Advertisement for radios from SRA, Svenska Radioaktiebolaget (ERA, Ericsson Radio Systems).

The development of radio communications was followed with great interest in Sweden, not least in military quarters. In 1919, Svenska Radioaktiebolaget (SRA) was established, its owners including L.M. Ericsson, AGA and ASEA. To ensure SRA had access to international know-how, the Marconi company was also invited to take part.

In 1927, L.M. Ericsson acquired the shares of its Swedish partners, reaching a holding of 57 percent. Premises were rented at Alströmergatan 12 on Kungsholmen in Stockholm, and initially the company had a staff of about ten. During its first year of operation, SRA constructed receivers and transmitters that were suitable for two-way radio communication.

“Broadcasting” was a new concept, and the head of SRA, Ivar Wibom, wanted it to be launched in Sweden without delay. In May 1923, SRA became the Swedish pioneer in broadcasting.

Programs were transmitted from the loft at Ålströmergatan two or three days each week, usually went on for a few hours and consisted mainly of music. Telegrafverket soon started collaborating with SRA on these broadcasts.

The first generation of receivers used valves, and listeners had to wear earphones. The quality improved, however, and soon receivers were being sold under the Radiola brand name.

This is an account given in the jubilee issue of SRA-Nytt in 1969:

The first transmitter – a marine installation with a telephone microphone – was mounted on the wall of the Managing Director’s office at Alströmergatan. It was assembled after office hours had ended and dismantled by the announcer on duty at the end of the evening so that the Managing Director could continue to enjoy suitably dignified surroundings. The announcer was the young correspondence clerk and bookkeeper Hjalmar W. Carlsson, who was appointed to the position by Director Wibom with the following brusque remark: “So, now we have a radio station. Then we need someone who can talk into it. It will have to be Carlsson, because he has a clear and distinct voice”. Soon other talents were recruited to assist Carlsson, among them a young man called Sven Jerring [later to become a legend on Swedish radio].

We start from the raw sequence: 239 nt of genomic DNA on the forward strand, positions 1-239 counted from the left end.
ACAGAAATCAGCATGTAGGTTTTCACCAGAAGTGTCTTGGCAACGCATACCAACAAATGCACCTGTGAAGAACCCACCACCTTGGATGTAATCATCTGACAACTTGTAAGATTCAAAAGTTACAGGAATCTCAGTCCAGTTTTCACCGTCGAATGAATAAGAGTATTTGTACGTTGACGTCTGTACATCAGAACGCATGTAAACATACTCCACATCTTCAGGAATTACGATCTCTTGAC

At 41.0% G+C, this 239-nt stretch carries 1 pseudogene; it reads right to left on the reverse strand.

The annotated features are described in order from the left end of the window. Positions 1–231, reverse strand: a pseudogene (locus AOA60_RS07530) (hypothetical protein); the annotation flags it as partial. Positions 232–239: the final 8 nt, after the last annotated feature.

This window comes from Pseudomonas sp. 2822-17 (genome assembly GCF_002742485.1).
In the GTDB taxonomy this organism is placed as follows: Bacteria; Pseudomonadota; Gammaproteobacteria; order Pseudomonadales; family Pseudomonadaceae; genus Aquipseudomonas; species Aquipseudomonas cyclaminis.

In 1925, AB Radiotjänst (Radio Service) was established with both the state and the radio industry as owners. It took over broadcasting in Sweden. During its first ten years, the factory at Alströmergatan produced more than 150,000 Radiola radio sets – outside Scandinavia they were sold under Ericsson’s trademark. In 1928, Radiola sets were equipped with built-in loudspeakers, and in 1929 the first gramophone was introduced. In 1935, SRA demonstrated the first “picture radio” as it was called at the local offices of the Stockholm newspapers. This involved experimental television transmissions in collaboration with the German radio manufacturer Loewe. It was not until 1954, however, that the technology and the market were mature enough for mass production. Regular television transmissions began in Sweden in 1956; SRA had begun to manufacture television sets a few years earlier.

One important area for SRA, particularly during the war years of the 1940s, comprised radios and radar equipment for the Swedish defense forces. At the beginning of the 1960s, SRA made the strategic decision to focus solely on this type of product, and in 1964 it sold the production of radio and television sets to AGA.

By the end of the 1960s, SRA had about 1,800 employees in various parts of Sweden.

Author: Svenolof Karlsson & Anders Lugn

© Telefonaktiebolaget LM Ericsson and Centre for Business History

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